FEL/USBBoot

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On supported Allwinner SoCs it is possible to boot over USB OTG. This requires only minimal changes compared to the build steps in the manual build howto, and these changes are explained on this wiki page.

By booting over USB OTG, it is possible to forgo the SD-Card entirely, and it is especially useful for devices where no UART can be found, or where the UART is multiplexed with the SD-Card. You can then use a micro-SD breakout adapter to access the serial port.

Contents

Install the tools

There is a utility in the sunxi-tools repository called 'sunxi-fel'. This utility is used for booting the system over USB and it needs to be installed first.

The command line syntax of the sunxi-fel utility:

Usage: sunxi-fel [options] command arguments... [command...]
        -v, --verbose                   Verbose logging
        -p, --progress                  "write" transfers show a progress bar
        -l, --list                      Enumerate all (USB) FEL devices and exit
        -d, --dev bus:devnum            Use specific USB bus and device number
            --sid SID                   Select device by SID key (exact match)

        spl file                        Load and execute U-Boot SPL
                If file additionally contains a main U-Boot binary
                (u-boot-sunxi-with-spl.bin), this command also transfers that
                to memory (default address from image), but won't execute it.

        uboot file-with-spl             like "spl", but actually starts U-Boot
                U-Boot execution will take place when the fel utility exits.
                This allows combining "uboot" with further "write" commands
                (to transfer other files needed for the boot).

        hex[dump] address length        Dumps memory region in hex
        dump address length             Binary memory dump
        exe[cute] address               Call function address
        reset64 address                 RMR request for AArch64 warm boot
        readl address                   Read 32-bit value from device memory
        writel address value            Write 32-bit value to device memory
        read address length file        Write memory contents into file
        write address file              Store file contents into memory
        write-with-progress addr file   "write" with progress bar
        write-with-gauge addr file      Output progress for "dialog --gauge"
        write-with-xgauge addr file     Extended gauge output (updates prompt)
        multi[write] # addr file ...    "write-with-progress" multiple files,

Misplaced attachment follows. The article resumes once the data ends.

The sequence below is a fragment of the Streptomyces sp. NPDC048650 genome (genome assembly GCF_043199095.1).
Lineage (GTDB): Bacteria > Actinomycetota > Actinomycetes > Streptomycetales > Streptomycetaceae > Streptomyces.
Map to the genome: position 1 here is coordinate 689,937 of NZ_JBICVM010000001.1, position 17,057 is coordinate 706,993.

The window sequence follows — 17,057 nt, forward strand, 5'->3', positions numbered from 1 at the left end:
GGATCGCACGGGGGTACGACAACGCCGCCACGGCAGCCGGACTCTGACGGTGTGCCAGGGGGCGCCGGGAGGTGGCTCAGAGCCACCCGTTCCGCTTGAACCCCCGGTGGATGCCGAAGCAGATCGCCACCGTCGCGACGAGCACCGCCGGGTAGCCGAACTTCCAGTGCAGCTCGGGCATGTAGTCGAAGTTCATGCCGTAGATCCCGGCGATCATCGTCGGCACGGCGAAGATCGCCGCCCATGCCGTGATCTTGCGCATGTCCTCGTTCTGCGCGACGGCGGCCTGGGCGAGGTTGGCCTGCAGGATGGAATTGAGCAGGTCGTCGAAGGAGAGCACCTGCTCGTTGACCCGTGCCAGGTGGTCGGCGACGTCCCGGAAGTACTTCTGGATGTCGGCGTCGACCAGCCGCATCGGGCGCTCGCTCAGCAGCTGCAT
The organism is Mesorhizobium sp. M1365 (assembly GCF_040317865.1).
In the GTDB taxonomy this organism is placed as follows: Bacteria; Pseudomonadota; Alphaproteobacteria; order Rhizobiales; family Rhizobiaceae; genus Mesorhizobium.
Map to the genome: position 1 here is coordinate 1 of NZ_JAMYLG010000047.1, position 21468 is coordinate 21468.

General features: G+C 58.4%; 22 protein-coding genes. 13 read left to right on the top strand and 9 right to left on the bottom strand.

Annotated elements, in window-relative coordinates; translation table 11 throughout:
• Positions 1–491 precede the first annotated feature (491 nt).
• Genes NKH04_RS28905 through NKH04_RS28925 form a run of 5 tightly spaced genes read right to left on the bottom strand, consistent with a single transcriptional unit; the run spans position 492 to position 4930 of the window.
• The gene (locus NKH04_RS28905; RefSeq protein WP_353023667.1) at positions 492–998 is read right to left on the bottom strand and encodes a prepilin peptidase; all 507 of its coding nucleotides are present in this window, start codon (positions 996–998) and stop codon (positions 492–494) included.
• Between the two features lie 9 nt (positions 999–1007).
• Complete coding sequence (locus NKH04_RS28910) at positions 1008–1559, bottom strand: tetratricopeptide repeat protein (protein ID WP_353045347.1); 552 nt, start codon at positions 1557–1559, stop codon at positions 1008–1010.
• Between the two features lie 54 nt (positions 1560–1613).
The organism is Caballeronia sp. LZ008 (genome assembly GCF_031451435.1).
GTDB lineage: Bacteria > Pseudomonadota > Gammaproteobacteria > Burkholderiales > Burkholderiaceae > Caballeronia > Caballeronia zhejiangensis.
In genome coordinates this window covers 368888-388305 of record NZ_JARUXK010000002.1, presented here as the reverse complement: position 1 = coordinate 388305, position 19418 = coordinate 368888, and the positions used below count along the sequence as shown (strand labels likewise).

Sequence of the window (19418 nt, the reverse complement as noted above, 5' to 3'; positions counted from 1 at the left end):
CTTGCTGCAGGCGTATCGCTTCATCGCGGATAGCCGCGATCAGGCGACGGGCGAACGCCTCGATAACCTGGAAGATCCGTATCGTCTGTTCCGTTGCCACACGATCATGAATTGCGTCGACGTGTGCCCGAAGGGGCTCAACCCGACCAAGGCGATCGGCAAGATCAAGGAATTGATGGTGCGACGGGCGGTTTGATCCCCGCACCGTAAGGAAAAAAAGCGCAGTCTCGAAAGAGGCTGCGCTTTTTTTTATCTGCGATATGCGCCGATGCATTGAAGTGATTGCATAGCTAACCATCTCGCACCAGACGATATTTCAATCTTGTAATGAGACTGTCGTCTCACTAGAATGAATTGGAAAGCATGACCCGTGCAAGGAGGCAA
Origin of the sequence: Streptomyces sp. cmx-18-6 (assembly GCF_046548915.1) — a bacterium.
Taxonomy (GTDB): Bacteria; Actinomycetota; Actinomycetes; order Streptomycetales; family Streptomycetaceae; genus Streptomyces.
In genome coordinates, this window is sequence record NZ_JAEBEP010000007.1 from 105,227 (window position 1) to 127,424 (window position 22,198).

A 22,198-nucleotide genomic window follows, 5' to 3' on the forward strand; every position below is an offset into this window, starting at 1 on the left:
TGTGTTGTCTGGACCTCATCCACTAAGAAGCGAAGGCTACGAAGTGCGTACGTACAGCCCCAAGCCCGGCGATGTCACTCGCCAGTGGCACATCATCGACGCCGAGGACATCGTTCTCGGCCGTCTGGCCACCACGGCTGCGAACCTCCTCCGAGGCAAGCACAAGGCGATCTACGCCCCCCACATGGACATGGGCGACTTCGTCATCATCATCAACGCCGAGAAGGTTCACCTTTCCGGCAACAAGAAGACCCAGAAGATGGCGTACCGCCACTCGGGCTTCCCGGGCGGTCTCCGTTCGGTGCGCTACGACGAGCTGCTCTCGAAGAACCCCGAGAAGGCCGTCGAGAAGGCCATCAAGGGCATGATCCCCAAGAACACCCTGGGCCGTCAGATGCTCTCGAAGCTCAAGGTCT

sharing a common progress status
        multi[write]-with-gauge ...     like their "write-with-*" counterpart,
        multi[write]-with-xgauge ...      but following the 'multi' syntax:
                                          <#> addr file [addr file [...]]
        echo-gauge "some text"          Update prompt/caption for gauge output
        ver[sion]                       Show BROM version
        sid                             Retrieve and output 128-bit SID key
        clear address length            Clear memory
        fill address length value       Fill memory

Exclamation.png Warning: some Linux distributions are already providing packaging for sunxi-tools. However they are also removing certain tools and renaming executables at their discretion. If you encounter troubles with the sunxi-tools package from your distro, then getting sunxi-tools directly from the github repository is always an option.

Switch your device into FEL mode

Before the 'sunxi-fel' tool can actually talk to your device, the device needs to be connected to your PC using a "USB A to USB mini/micro B" cable.

And then the device needs to be switched into FEL mode. Please refer to the FEL howto for information on how to boot to FEL mode. Device pages should mention the button which triggers FEL mode as well.

If you run:

 sunxi-fel version 

and it returns something like:

 AWUSBFEX soc=00162500(A13) 00000001 ver=0001 44 08 scratchpad=00007e00 00000000 00000000 

Then you have successfully switched the device into FEL mode and it is ready to accept commands or load the system over USB.

Boot the system over USB

Mainline U-Boot (v2015.04 and newer versions)

Getting the mainline U-Boot sources

To obtain the U-Boot sources, clone the current U-Boot master branch:

git clone git://git.denx.de/u-boot.git
cd u-boot

Or alternatively the 'next' branch from the sunxi custodian tree:

git clone -b next git://git.denx.de/u-boot-sunxi.git
cd u-boot-sunxi

Both of these branches are bleeding edge and may contain bugs from time to time. If you encounter troubles, try a tarball with the latest formal U-Boot release before giving up.

Booting U-Boot over USB

Then just do a regular u-boot build:

make CROSS_COMPILE=arm-linux-gnueabihf- Cubietruck_defconfig
make CROSS_COMPILE=arm-linux-gnueabihf- -j$(nproc)

And boot it over USB (the 'sunxi-fel uboot' command requires an up to date version of sunxi-tools):

sunxi-fel uboot u-boot-sunxi-with-spl.bin

This boots U-Boot over USB. And after U-Boot takes control, it starts scanning various default locations for the boot.scr file in order to boot the rest of the system.

Booting the whole system over USB (U-Boot + kernel + initramfs)

This needs to be used with U-Boot v2015.10 or newer (which can automatically find the 'boot.scr' file in RAM after it had been uploaded there by 'sunxi-fel').

Assuming that you have a kernel image, a correct dtb blob for your hardware, a boot script and an initrd image, booting all of this can be done with just a single 'sunxi-fel' invocation:

sunxi-fel -v uboot u-boot-sunxi-with-spl.bin \
             write 0x42000000 uImage \
             write 0x43000000 sun7i-a20-cubietruck.dtb \
             write 0x43100000 boot.scr \
             write 0x43300000 rootfs.cpio.lzma.uboot

If you wonder about all the magic addresses used in the command line above, the right values can be found in the U-Boot sources (kernel_addr_r=0x42000000, fdt_addr_r=0x43000000, scriptaddr=0x43100000, ramdisk_addr_r=0x43300000).

Overriding environment variables with uEnv-style data

With v1.4 and above, the sunxi-fel utility has gained the ability to pass environment data to U-Boot via FEL.